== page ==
An in vivo effect of herbal extracts as therapeutic agents against vibriosis in shrimps. Juvenile shrimps were fed with various herbal extracts mixed feed after exposing them to the highly virulent isolate of V. alginolyticus (2A1a). Interestingly, 100 ± 0.0% of the challenged shrimp were survived when fed with ethyl acetate extract of E. officinalis and A. sativum at the rate of 10 mg/g of feed (Fig. 4). Survival of shrimp was also high (86.7 ± 5.8%) when fed with methanol extract of A. sativum at the rate of 10 mg/g of feed. Hoverer, only 16.7 ± 2.87% shrimp survived when challenged with the pathogenic Vibrio isolate 2A1a in control group 2 (normal feed without any herbal treatment). The lower rate of survival (35.0 ± 7.07%) was also observed in the shrimp when fed with acetone extract of T. indica at a rate of 15 mg/g feed.
Vibriosis is one of the most important bacterial diseases of shrimp caused by several species of Vibrio. This study isolated and identified (phenotypically) twenty isolates of Vibrio sp. from the infected shrimp with vibriosis symptoms collected from shrimp farms of Bangladesh. Among twenty, four virulent isolates were identified as V. alginolyticus by 16S rRNA gene sequencing (Fig. 1). These V. alginolyticus isolates exhibited a high level of virulence against juvenile shrimp (81.67 ± 2.29% to 86.67 ± 2.29% mortality) in an in vivo challenged study. Liu et al. (2004) also obtained 80% mortality in shrimp in an in vivo challenge test with V. alginolyticus (CH003). In this study, the infected shrimp in in vivo challenge test exhibited almost identical symptoms as found in the naturally infected shrimp (Lightner 1993; Anderson et al. 1998).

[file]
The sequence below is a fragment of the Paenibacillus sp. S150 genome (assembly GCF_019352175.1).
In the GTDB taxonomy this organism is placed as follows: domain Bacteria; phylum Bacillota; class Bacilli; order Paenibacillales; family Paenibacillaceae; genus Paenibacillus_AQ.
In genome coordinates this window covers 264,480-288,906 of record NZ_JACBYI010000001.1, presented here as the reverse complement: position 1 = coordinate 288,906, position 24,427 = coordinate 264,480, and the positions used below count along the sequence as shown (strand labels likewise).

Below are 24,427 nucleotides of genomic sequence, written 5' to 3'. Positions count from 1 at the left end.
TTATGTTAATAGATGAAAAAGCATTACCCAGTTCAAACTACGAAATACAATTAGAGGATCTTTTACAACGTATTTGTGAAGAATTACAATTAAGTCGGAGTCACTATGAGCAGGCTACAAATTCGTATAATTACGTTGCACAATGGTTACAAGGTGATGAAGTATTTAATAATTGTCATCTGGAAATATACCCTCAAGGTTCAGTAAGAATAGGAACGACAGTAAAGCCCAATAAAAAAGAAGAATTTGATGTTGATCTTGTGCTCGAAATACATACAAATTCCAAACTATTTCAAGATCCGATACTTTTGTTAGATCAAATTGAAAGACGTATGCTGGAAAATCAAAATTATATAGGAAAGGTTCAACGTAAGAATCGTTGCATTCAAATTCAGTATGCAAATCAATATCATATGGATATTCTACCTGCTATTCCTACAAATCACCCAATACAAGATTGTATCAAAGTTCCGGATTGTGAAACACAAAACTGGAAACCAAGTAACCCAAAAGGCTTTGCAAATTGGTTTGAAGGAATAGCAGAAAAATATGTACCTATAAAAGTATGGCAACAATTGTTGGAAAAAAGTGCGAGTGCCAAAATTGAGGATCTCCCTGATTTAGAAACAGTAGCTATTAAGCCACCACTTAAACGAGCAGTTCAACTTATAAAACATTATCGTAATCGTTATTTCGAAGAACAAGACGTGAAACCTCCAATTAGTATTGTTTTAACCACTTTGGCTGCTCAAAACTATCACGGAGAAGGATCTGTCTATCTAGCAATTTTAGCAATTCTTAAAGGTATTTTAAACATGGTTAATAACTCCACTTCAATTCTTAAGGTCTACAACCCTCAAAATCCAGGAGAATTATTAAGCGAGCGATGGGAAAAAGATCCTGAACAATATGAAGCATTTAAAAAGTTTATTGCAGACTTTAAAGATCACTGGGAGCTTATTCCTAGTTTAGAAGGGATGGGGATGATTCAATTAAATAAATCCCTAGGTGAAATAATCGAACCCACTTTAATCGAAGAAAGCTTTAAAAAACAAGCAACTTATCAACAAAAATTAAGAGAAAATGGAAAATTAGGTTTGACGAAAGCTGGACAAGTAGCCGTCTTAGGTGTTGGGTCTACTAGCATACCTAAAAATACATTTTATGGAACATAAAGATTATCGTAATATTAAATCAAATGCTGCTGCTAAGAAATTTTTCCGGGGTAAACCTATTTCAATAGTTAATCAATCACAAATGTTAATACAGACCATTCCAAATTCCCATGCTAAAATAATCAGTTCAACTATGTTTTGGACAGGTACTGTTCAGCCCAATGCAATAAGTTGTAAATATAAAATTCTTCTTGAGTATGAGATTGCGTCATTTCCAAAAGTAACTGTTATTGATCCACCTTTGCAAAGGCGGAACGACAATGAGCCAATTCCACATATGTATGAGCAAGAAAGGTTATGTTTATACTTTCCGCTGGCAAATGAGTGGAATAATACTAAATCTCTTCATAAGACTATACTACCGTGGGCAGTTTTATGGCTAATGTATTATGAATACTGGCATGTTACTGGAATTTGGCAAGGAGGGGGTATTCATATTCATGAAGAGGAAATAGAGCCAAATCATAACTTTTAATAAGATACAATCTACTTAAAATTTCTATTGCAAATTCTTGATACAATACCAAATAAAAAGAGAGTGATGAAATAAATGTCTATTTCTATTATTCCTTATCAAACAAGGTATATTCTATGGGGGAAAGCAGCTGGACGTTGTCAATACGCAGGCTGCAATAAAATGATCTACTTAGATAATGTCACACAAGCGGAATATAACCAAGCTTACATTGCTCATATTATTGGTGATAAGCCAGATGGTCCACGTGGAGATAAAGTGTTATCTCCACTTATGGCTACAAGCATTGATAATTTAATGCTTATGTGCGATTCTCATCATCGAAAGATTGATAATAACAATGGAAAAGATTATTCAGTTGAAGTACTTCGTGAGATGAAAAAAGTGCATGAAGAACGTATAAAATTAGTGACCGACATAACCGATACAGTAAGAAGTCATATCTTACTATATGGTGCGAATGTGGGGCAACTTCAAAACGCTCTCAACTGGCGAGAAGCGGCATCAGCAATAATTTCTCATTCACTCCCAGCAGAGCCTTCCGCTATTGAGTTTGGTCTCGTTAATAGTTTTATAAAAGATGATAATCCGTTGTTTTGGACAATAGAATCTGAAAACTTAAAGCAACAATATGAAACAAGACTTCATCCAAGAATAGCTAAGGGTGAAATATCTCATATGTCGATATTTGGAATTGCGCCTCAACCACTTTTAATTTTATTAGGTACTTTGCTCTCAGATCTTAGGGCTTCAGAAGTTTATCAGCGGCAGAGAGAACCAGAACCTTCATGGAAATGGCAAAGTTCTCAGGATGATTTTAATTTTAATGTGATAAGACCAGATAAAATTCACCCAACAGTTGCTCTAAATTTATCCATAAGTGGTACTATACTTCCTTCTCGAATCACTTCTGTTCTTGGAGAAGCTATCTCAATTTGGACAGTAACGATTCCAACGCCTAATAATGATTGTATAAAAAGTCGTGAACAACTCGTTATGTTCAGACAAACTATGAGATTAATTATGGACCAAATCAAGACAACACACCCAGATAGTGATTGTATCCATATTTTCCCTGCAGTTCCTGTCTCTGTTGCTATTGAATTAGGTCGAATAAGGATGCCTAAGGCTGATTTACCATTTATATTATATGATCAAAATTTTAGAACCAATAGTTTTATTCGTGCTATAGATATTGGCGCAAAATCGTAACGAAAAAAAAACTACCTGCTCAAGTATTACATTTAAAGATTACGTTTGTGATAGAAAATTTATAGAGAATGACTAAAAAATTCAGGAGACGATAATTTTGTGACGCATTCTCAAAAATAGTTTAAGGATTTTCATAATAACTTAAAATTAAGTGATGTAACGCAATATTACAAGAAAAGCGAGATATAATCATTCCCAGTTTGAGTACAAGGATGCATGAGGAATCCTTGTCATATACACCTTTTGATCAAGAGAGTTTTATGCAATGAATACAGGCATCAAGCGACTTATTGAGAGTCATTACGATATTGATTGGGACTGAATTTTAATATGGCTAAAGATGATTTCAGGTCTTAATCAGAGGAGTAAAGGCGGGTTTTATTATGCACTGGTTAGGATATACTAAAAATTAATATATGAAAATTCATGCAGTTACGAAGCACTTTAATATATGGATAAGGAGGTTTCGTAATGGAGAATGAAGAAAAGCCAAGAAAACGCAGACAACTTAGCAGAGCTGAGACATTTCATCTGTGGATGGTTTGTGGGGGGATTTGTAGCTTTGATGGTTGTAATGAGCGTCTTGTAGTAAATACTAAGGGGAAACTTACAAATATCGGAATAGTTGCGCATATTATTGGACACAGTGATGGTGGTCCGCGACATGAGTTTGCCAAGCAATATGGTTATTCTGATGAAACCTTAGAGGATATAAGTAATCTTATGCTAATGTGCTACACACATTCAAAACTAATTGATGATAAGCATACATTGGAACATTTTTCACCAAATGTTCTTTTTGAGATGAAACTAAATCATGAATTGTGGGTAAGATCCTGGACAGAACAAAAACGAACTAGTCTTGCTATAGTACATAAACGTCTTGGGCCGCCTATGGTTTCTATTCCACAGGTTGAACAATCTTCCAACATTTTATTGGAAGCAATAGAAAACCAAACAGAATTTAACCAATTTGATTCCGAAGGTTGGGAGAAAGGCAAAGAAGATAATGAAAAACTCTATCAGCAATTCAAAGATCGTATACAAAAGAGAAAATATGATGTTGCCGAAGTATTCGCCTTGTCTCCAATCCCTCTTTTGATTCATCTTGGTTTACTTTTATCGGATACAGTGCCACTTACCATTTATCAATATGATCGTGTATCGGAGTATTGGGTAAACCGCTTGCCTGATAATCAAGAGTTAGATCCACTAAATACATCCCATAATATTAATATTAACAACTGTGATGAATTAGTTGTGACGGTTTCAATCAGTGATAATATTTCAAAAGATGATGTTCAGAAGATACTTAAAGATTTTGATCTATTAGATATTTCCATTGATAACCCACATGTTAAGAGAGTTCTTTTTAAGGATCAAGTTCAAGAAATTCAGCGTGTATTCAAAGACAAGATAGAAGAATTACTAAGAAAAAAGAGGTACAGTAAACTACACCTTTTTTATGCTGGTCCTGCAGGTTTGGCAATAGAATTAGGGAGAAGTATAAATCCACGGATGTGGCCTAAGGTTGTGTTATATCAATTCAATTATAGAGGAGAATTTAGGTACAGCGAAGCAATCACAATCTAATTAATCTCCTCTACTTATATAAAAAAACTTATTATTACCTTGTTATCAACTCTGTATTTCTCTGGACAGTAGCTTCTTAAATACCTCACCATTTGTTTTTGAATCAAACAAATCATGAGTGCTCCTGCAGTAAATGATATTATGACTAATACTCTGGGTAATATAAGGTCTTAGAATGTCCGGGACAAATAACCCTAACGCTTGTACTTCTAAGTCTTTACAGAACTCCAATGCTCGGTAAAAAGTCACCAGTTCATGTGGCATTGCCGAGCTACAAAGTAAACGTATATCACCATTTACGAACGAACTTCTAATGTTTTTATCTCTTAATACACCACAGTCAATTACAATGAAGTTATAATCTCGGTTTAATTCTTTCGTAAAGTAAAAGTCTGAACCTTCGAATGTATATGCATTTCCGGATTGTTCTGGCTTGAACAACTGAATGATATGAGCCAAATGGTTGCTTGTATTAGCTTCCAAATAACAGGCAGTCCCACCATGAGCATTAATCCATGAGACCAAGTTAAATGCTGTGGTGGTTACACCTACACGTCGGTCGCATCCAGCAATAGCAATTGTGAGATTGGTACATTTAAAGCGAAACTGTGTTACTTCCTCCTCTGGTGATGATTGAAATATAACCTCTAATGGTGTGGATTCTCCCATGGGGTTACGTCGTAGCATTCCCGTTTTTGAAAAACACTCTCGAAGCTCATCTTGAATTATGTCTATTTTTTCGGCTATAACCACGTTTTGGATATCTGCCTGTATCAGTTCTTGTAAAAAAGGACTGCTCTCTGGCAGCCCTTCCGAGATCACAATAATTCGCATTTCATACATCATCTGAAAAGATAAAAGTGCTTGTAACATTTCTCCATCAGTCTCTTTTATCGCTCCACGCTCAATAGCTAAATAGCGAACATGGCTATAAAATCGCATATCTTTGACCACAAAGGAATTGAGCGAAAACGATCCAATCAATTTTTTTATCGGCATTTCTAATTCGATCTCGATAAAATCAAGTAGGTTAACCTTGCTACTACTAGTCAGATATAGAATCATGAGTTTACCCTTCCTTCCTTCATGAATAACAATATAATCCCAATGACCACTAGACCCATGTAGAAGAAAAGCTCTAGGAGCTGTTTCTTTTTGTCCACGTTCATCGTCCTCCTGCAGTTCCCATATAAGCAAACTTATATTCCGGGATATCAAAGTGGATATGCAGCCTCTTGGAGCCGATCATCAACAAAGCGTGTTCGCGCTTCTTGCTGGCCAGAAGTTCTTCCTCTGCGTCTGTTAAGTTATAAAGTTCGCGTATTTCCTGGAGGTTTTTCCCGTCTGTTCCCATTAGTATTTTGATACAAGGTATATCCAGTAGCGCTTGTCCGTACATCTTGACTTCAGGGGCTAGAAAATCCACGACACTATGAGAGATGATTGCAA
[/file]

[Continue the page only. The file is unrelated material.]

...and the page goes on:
One of the important findings of this study is that the shrimp pathogenic V. alginolyticus isolates showed resistance against various antibiotics but exhibited the high level of susceptibility to both aqueous and organic solvent extracts of herbs such as E. officinalis, A. sativum, S. aromaticum, and T. indica (Table V). Among these, ethyl acetate extract of E. officinalis strongly inhibited the growth of V. alginolyticus strains followed by ethyl acetate and methanol extract of A. sativum, and methanol extract of S. aromaticum. However, lower inhibition was obtained for both aqueous and organic extracts of T. indica. Medicinal plants are used to treat a variety of diseases for thousands of years of civilizations (Petrovska 2012). An in vitro antibacterial activity of numerous plants against both Gram-positive and Gram-negative marine bacteria has been reported elsewhere (Castro et al. 2008; Roomiani et al. 2013). Ethanol extract of turmeric (Curcuma longa) was reported to inhibit the shrimp pathogen Vibrio sp. (Lawhavinit et al. 2011). In vitro inhibitory activities of both aqueous and organic solvent extracts of A. sativum, S. aromaticum, and T. indica against fish pathogenic Enterococcus faecalis have also been reported (Rahman et al. 2017).